Published: 16/09/2017 07:23 - Updated: 15/09/2017 15:41

Classroom changes pile on stress in Moray

‘CATASTROPHIC’ workforce planning has been blamed for high stress levels among teachers in Moray. 

Derek Ross, Independent councillor for Speyside Glenlivet, said teachers working in schools across the local area and throughout the country are "demoralised" through increased workloads. 

This, he said, was being exacerbated by an inability to attract new recruits to the profession. 

A Bath Spa University report, published last week, found that over half of Scottish teachers were dissatisfied with their jobs and around 40 per cent were aiming to leave their posts within 18 months. 

Around 5000 teachers took part in the survey – including those in primary, secondary and college jobs – as well as those in management roles. 

The report, titled Scotland’s Teachers: Working Conditions and Wellbeing, was compiled by Dr Jermaine M Ravalier and Dr Joe Walsh. It found that reasons for quitting the profession included stress, lack of job satisfaction and high levels of negative pupil behaviour. 

Cllr Ross, a retired drama teacher and member of the EIS union, said: "It’s been catastrophic workforce planning by the Scottish Government that has led to this. 

"Moray is bearing the brunt but every local authority has a teacher shortage. 

"This places huge pressures on teachers, along with the introduction of the Curriculum for Excellence. 

"In Moray, we can’t get headteachers and we can’t get teachers and that’s not the fault of Moray Council – it’s the fault of the SNP government. 

"They’ve  had 10 years and they’ve not been able to solve this crisis. 

"They have a duty to have qualified teachers in front of children." 

The Independent councillor continued: "Teachers are demoralised.

"The government needs to get as many retired teachers back into classrooms as possible, until they are able to train up new teachers, and they need to be graduate teachers not someone who has been selected to get people off the streets."

Laurence Findlay, director of education health and social care with the local authority, said issues relating to attracting people into the profession had combined to create a "perfect storm". 

And while the council had introduced incentives to encourage those interested into a career at the chalk face, at the start of the current term, there were 40 teacher jobs vacancies. 

Mr Findlay also said at a council meeting last month that he suspected the actual real figure was "well in excess of 50", but a number of schools had been covering classes with headteachers and depute heads. 

Mr Findlay told ‘The Scot’ yesterday: "It’s hard to know quite where we can go next.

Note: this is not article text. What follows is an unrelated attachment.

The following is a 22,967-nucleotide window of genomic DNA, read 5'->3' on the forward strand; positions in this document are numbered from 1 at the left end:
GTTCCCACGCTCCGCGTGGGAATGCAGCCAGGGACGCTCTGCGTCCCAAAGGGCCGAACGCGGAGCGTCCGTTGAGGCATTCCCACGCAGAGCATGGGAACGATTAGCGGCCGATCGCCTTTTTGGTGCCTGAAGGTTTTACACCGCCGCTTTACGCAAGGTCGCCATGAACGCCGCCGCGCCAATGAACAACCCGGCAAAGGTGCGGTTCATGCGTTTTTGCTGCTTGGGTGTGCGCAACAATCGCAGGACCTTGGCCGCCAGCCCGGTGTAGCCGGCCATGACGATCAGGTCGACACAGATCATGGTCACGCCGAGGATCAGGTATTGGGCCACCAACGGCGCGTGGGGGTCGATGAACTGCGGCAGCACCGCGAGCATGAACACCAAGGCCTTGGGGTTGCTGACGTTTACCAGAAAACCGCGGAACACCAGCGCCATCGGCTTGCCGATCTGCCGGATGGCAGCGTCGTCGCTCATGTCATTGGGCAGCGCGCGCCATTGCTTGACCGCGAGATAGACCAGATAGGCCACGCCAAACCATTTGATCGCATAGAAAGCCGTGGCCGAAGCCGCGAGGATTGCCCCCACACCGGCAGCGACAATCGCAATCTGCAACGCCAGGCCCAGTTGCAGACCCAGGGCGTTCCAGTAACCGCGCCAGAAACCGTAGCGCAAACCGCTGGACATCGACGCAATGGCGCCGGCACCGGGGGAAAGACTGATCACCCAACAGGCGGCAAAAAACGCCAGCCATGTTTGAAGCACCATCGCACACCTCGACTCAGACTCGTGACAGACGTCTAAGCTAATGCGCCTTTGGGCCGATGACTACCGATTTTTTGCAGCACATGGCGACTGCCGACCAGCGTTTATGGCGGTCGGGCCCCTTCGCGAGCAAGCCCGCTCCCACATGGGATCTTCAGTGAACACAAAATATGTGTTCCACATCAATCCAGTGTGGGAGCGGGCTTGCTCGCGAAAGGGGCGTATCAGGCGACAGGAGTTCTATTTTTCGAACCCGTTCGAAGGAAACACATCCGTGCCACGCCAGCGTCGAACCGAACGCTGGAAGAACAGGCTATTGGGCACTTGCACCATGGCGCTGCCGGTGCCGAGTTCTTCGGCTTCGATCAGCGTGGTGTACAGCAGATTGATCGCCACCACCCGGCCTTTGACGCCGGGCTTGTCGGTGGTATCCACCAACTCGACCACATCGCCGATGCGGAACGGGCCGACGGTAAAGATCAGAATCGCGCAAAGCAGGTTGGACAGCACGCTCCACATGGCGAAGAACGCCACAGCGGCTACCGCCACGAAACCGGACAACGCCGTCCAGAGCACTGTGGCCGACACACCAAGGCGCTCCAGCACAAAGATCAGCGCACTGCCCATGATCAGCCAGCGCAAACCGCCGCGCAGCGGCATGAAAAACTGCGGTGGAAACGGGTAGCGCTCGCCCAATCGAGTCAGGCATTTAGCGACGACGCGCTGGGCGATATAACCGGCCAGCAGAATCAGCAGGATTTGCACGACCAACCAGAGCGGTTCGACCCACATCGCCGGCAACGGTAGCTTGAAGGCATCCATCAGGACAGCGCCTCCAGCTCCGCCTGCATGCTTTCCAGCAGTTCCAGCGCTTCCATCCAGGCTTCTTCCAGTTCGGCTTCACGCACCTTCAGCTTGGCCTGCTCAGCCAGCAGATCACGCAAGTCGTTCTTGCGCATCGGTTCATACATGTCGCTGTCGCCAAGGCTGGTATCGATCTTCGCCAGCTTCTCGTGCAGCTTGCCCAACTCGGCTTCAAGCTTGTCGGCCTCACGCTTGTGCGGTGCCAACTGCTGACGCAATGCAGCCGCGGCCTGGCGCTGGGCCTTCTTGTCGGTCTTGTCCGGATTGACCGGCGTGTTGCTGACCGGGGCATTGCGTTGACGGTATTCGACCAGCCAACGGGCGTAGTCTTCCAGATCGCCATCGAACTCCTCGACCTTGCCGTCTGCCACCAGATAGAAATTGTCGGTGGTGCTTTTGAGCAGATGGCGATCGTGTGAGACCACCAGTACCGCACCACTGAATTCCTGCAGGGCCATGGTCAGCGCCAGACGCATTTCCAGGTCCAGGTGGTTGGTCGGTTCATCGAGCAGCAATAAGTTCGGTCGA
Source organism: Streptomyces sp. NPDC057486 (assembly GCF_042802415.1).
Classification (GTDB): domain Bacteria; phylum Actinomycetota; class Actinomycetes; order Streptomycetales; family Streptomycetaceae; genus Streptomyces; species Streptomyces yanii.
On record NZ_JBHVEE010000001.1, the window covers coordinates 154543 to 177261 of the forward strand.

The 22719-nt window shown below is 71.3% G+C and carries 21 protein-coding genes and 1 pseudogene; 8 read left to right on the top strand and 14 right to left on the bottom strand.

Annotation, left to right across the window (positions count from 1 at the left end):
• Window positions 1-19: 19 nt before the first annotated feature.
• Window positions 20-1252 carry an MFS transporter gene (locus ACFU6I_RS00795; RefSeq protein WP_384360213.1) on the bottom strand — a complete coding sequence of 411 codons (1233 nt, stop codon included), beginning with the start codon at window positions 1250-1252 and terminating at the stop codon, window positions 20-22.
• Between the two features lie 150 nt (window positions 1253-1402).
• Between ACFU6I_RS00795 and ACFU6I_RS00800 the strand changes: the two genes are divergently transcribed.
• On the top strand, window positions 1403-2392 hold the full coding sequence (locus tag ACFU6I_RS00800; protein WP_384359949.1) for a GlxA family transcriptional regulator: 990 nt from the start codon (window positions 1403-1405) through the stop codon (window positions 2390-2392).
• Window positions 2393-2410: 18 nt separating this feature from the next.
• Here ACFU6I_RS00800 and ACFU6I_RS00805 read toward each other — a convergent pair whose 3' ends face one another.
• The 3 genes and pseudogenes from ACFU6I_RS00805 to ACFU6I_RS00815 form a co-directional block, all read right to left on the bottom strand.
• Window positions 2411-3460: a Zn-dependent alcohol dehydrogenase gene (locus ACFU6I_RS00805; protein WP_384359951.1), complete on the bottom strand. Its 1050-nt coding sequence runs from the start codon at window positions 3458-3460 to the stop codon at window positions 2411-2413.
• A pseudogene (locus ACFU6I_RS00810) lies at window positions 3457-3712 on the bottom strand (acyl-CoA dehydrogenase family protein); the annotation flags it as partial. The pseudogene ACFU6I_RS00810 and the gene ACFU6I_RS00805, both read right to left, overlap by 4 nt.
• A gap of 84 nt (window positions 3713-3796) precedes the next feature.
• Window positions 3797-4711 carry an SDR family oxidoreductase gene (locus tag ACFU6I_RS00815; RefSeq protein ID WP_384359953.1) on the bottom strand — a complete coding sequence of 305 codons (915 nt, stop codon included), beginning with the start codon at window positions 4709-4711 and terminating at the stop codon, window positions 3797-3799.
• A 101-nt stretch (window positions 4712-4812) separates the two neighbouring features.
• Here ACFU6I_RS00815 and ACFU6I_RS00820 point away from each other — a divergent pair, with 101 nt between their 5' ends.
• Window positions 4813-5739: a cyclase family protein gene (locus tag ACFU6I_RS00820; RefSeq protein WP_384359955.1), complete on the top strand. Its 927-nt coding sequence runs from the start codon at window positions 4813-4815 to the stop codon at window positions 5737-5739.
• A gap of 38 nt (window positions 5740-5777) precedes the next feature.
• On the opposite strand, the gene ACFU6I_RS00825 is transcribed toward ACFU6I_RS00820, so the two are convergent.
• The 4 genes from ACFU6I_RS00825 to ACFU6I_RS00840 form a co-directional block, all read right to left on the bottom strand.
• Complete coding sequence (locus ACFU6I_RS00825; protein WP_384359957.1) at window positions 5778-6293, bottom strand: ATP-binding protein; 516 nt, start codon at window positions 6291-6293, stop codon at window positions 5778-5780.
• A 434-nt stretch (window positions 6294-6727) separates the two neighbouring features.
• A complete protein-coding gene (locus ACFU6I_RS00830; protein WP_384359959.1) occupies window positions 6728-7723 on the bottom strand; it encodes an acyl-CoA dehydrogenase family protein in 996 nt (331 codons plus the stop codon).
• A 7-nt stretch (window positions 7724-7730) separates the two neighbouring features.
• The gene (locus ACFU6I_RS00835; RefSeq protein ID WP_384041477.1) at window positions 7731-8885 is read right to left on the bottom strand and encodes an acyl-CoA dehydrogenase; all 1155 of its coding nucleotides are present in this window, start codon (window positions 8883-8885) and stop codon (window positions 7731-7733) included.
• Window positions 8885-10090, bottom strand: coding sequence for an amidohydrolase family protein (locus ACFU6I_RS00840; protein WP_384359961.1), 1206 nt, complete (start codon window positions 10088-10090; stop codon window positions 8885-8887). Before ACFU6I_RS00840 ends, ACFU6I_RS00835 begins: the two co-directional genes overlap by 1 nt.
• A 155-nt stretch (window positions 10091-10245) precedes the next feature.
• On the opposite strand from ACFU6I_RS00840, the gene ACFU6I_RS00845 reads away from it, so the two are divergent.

"The problem is there is just not enough people doing the job, and that puts pressure on others in the profession." 

He added: "Across the public sector people have not had a pay increase, other than the one per cent, for some time. 

"Graduates will look at this, and pay in other sectors, and that will be having an impact. 

"Nicola Sturgeon lifted that pay cap and I will be keeping a watchful eye on that to see if it has any impact on recruitment." 

A former head teacher at Forres Academy, Mr Findlay believes children educated in the area are generally well behaved. 

He said: "I think Moray schools are a nice place to teach in by and large, and we don’t have a huge amount of complaints about pupil behaviour. 

"Young people in my experience are very well behaved, polite and willing to learn. 

"I don’t think that is as big an issue here as it is in other places." 

The report highlighted paperwork and associated administration as teachers’ biggest cause of stress. 

Respondents to the survey also wanted greater support from management on matters such as parental behaviour and workplace bullying. 

Change was also noted as a stress factor, with the curriculum described as being ‘packed’ with the need for frequent updates. 

Some responders wanted greater appreciation of the job they do from parents, employers and the government. 

There was also concern over class sizes, with some questioning the inclusion agenda for the most difficult pupils. 

The report stated: "It is clear there needs to be a consistent and systematic focus on improvement of working conditions for Scottish teachers. 

"However, with so many potential issues to deal with, a staged and focused approach is required."

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